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Stowe House in Buckingham, is one of those few places that I visited without having any ideas of what to expect – however, it has been a long time since I have been quite so surprised by the sheer scale and beauty of a place. Starting out as the home of simple sheep farmers, this house became the host to Queen Victoria, countless Rembrandt paintings and the present day Stowe School.

Keep in mind, we are just coming out of winter, there was a freeze in the air, it had rained all day yesterday and there was a lot mud to walk through but somehow this all added a bit of a fun element to the day trip – there were lots of families with kids in wellington boots, splashing about in the mud and even taking part in a teddy-bear hunt, regardless of the weather.  You get the feeling that the grandeur and scenic open-air environment of Stowe just naturally lends itself to people enjoying being outside – and why not, Stowe Landscape Gardens are incredible.

When you arrive at Stowe you are greeted by a Roman style arch, which really sets the theme for what lays ahead. Having taken a leisurely walk past the lake, through the sleeping woods up the path (which today was somewhat a dirt-track) I was met by the majestic looking Grade I listed country house.

The arch and the walk up to the house build the expectations but even these fails to prepare you for the pomp and ceremony of the main hall of Stowe House itself. I won’t give any spoilers except to say that I lay on my back on the marble floor with a pair of binoculars for a good ten minutes taking in the scene.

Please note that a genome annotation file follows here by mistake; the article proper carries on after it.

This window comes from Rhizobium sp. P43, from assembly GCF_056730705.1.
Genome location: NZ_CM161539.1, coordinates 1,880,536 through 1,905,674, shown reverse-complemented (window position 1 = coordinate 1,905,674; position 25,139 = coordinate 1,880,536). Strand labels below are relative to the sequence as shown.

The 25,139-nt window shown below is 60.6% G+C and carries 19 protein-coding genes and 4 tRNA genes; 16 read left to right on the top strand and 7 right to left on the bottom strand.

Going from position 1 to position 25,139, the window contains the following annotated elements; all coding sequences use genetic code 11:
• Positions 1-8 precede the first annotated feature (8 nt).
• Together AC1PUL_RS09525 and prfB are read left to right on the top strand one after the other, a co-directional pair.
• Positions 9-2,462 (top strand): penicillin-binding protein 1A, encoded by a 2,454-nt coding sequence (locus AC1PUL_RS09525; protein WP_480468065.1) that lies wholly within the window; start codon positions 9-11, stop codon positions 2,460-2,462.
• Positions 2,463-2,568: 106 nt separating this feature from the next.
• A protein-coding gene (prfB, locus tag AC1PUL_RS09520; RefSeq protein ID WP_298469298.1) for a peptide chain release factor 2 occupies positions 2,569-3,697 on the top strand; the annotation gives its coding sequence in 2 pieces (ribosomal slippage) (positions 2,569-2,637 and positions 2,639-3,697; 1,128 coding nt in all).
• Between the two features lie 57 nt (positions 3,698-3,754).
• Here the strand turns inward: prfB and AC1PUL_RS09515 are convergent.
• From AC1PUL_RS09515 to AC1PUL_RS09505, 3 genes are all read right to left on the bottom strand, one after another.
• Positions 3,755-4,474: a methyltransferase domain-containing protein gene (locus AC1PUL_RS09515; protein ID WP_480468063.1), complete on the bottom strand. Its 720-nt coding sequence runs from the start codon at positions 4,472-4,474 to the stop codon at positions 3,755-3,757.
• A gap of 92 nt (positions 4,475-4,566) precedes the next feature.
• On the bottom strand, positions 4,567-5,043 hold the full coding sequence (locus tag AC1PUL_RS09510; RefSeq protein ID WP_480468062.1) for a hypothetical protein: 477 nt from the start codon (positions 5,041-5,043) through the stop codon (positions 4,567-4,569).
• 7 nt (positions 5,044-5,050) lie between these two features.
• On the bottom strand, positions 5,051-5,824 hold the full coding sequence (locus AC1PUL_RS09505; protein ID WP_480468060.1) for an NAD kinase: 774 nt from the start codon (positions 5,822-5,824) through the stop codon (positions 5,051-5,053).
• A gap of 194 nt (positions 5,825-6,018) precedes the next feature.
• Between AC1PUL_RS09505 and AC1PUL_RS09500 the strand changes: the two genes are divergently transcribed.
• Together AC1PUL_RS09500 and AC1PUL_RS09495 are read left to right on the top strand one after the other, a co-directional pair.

Off to the left of this room is what was once known as the “Rembrandt Room” and although in need of some restoration now, in 1829 Queen Victoria said it was “…one of the most perfect interiors ever witnessed” and instructed the royal artist to paint it (pictured above).

If all of this fails to impress, the history of the Temple family linked to the house is an amazing story of rags to riches and back to rags again.

Yet, in all of this I think one of the most amazing facts, is that this is still a working building in the form of Stowe School.

Having made my way back down the hill, as I sat in the bustling coffee shop, I was left with this strangest thought: everything about Stowe House and Gardens is about scale and display and yet there is the odd paradox that this is one of the truly understated places in the history of England and great English homes.

The only bit of bad news of the day was that there is so much to see you can’t take it all in with one visit. The good news is that my annual membership with the National Trust means I can visit again at any time free of charge. Something I am looking forward to and I suspect that Stowe House will be a little piece of heaven on a sunny summer’s day!

 

Post by Patrick James

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